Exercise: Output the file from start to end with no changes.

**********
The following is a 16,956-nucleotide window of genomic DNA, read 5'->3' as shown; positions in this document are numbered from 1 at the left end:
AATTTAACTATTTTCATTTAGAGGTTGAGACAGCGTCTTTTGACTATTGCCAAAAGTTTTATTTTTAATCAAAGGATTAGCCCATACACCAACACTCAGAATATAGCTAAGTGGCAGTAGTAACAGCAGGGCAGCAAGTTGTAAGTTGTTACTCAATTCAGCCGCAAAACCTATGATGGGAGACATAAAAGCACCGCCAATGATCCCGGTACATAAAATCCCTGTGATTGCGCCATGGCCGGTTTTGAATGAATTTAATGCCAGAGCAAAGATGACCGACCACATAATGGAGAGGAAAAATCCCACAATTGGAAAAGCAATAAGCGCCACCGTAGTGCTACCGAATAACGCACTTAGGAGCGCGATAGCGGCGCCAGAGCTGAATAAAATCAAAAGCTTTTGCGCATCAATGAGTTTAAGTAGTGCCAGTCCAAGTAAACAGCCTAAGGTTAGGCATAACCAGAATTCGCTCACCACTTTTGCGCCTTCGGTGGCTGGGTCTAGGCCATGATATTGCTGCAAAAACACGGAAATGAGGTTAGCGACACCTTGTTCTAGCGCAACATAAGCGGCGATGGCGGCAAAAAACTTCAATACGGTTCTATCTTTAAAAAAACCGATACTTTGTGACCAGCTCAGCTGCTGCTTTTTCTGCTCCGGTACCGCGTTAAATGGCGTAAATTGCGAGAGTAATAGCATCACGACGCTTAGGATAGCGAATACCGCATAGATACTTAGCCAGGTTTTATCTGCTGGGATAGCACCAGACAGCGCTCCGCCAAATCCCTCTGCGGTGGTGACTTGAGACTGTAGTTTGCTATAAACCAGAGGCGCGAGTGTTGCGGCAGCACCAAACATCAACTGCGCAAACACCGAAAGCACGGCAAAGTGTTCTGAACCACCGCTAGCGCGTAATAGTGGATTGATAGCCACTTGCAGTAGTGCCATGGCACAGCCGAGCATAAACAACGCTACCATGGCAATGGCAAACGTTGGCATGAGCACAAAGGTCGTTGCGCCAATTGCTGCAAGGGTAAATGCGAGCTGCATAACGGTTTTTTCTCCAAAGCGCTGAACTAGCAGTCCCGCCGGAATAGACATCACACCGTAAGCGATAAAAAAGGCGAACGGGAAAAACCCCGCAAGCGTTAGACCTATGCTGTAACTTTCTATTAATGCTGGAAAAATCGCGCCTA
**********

The following is a 16,956-nucleotide window of genomic DNA, read 5'->3' as shown; positions in this document are numbered from 1 at the left end:
AATTTAACTATTTTCATTTAGAGGTTGAGACAGCGTCTTTTGACTATTGCCAAAAGTTTTATTTTTAATCAAAGGATTAGCCCATACACCAACACTCAGAATATAGCTAAGTGGCAGTAGTAACAGCAGGGCAGCAAGTTGTAAGTTGTTACTCAATTCAGCCGCAAAACCTATGATGGGAGACATAAAAGCACCGCCAATGATCCCGGTACATAAAATCCCTGTGATTGCGCCATGGCCGGTTTTGAATGAATTTAATGCCAGAGCAAAGATGACCGACCACATAATGGAGAGGAAAAATCCCACAATTGGAAAAGCAATAAGCGCCACCGTAGTGCTACCGAATAACGCACTTAGGAGCGCGATAGCGGCGCCAGAGCTGAATAAAATCAAAAGCTTTTGCGCATCAATGAGTTTAAGTAGTGCCAGTCCAAGTAAACAGCCTAAGGTTAGGCATAACCAGAATTCGCTCACCACTTTTGCGCCTTCGGTGGCTGGGTCTAGGCCATGATATTGCTGCAAAAACACGGAAATGAGGTTAGCGACACCTTGTTCTAGCGCAACATAAGCGGCGATGGCGGCAAAAAACTTCAATACGGTTCTATCTTTAAAAAAACCGATACTTTGTGACCAGCTCAGCTGCTGCTTTTTCTGCTCCGGTACCGCGTTAAATGGCGTAAATTGCGAGAGTAATAGCATCACGACGCTTAGGATAGCGAATACCGCATAGATACTTAGCCAGGTTTTATCTGCTGGGATAGCACCAGACAGCGCTCCGCCAAATCCCTCTGCGGTGGTGACTTGAGACTGTAGTTTGCTATAAACCAGAGGCGCGAGTGTTGCGGCAGCACCAAACATCAACTGCGCAAACACCGAAAGCACGGCAAAGTGTTCTGAACCACCGCTAGCGCGTAATAGTGGATTGATAGCCACTTGCAGTAGTGCCATGGCACAGCCGAGCATAAACAACGCTACCATGGCAATGGCAAACGTTGGCATGAGCACAAAGGTCGTTGCGCCAATTGCTGCAAGGGTAAATGCGAGCTGCATAACGGTTTTTTCTCCAAAGCGCTGAACTAGCAGTCCCGCCGGAATAGACATCACACCGTAAGCGATAAAAAAGGCGAACGGGAAAAACCCCGCAAGCGTTAGACCTATGCTGTAACTTTCTATTAATGCTGGAAAAATCGCGCCTA